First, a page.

Cheap molecule may attack tumours


Apr 20, 2007

A cheaply-produced molecule may be the key to treating a variety of cancers, claim Canadian researchers.

Breast cancer could be a possible target

Dicholoroacetate (DCA) has been suggested for years as a possible treatment for certain rare metabolic disorders in children.

The University of Alberta team, writing in the journal Cancer Cell, now say it could encourage cancer cells to die.

Experts say much more research will be needed before an effective cancer treatment can emerge.

One of the most important features of many cancers is its ability to cheat the normal process of cell death that happens in normal tissue.

Many scientists are working on ways to find out how it does this, and to switch the mechanism back on.

Tumour survival

The latest candidate is DCA, which has been known for years, but with only very limited applications in medicine.

Its ability to affect the mitochondria - units within the cell which normally help convert energy - has led to some doctors trying it to help treat metabolic diseases.

While no conclusive evidence has emerged to support that theory, the Alberta researchers have been looking at the role of mitochondria in the development and survival of tumours.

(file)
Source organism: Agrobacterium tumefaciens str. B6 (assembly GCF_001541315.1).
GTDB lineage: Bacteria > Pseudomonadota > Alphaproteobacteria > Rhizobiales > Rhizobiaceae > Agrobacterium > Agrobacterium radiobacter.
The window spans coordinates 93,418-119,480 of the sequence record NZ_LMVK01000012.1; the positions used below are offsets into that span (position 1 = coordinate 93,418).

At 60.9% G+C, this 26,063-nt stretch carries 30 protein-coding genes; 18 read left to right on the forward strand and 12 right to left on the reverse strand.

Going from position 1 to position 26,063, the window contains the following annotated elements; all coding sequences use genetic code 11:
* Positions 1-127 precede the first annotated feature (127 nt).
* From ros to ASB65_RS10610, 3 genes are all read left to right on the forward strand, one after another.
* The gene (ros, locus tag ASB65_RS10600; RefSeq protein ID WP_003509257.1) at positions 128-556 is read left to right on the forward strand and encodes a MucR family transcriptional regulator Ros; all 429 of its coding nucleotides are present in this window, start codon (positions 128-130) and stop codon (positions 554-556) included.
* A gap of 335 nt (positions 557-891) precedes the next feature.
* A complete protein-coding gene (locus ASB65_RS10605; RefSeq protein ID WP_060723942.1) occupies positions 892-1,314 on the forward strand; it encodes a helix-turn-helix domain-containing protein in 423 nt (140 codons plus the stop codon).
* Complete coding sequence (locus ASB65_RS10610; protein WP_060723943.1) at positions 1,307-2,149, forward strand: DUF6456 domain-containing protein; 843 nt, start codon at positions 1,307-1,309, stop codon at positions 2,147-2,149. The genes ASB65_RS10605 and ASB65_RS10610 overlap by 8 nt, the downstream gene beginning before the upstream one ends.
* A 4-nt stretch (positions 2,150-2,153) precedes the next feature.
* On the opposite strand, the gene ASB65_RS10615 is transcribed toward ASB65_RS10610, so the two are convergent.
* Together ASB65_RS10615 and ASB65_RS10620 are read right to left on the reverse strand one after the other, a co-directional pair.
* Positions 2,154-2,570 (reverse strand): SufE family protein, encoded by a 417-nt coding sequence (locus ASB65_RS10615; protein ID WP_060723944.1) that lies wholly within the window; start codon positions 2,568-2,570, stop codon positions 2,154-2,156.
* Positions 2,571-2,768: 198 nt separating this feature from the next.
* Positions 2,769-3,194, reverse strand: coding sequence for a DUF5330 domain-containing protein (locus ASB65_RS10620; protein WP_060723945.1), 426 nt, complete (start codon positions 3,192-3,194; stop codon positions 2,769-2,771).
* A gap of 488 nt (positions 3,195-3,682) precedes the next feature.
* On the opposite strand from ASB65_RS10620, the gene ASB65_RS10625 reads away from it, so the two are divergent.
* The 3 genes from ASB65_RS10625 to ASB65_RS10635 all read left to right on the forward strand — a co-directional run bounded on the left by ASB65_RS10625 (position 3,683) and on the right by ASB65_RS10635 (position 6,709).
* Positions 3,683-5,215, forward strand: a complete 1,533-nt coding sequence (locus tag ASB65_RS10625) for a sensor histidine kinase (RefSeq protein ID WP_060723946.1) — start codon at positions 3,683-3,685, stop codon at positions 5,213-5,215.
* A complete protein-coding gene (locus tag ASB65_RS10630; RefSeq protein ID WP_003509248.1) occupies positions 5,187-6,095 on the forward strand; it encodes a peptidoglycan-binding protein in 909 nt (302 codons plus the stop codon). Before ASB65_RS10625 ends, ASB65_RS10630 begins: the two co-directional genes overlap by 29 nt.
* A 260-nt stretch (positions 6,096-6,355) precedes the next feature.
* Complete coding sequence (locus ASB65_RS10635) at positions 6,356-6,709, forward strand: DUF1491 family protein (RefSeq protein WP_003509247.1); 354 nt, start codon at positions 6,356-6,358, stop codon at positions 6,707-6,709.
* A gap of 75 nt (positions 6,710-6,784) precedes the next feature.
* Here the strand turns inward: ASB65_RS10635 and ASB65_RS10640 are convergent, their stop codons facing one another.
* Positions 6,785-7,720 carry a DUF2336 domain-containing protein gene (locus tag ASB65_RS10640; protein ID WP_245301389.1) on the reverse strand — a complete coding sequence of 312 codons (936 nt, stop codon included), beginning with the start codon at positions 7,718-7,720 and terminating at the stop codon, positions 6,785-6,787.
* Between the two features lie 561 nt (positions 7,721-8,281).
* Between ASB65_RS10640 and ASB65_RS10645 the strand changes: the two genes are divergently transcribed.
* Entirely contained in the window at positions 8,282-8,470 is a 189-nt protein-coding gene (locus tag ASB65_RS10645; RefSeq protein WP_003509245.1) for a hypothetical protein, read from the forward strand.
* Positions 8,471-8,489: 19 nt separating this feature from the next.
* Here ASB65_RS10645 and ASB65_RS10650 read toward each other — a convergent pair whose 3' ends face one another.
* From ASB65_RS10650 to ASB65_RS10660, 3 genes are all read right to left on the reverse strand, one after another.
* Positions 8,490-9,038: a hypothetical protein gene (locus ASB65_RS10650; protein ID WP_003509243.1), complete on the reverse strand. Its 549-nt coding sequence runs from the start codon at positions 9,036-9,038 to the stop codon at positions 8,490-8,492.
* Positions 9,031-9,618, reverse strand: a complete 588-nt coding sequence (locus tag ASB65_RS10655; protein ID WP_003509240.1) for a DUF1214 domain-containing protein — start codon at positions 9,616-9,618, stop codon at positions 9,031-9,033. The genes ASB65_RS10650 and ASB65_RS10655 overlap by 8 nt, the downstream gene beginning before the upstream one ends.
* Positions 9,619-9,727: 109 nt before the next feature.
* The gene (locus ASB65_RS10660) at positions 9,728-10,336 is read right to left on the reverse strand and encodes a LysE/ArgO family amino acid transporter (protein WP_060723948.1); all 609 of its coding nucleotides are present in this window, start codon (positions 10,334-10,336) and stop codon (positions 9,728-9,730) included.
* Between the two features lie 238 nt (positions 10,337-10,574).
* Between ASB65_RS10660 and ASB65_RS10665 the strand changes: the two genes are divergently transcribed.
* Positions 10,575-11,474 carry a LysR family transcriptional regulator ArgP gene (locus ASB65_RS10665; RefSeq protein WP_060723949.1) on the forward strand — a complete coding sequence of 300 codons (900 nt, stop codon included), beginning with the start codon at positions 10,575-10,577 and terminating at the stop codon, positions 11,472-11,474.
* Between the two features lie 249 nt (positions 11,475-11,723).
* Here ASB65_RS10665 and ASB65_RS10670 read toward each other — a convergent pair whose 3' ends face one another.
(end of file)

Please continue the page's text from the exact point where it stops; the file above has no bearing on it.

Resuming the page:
Dr Evangelos Michelakis, who led the project, said that mitochondria appear to malfunction in cancers, and he believes that DCA can help restore that function - and make it far more difficult for cancer cells to survive.

When the molecule was added to cancer tissue in the laboratory, it suppressed tumour growth - and also showed some signs of working in animals. Healthy tissue showed no ill-effects.

However, no human experiments have been carried out yet.

Patent problem

Dr Michelakis said: "One of the really exciting things about this compound is that it might be able to treat many different forms of cancer, because all forms of cancer suppress mitochondrial function."

He is concerned that, because DCA is a well-known substance - and has no patent - attracting drug company support for human trials might be a problem.

Professor Patrick Chinnery, who carries out research into mitochondria at Newcastle University, said that the research was "novel and interesting".

He said: "For this to work, we have to be sure that the growth of some cancers is due to mitochondria - and I'm not sure that link exists.

"However, these results suggest that more research is merited into this."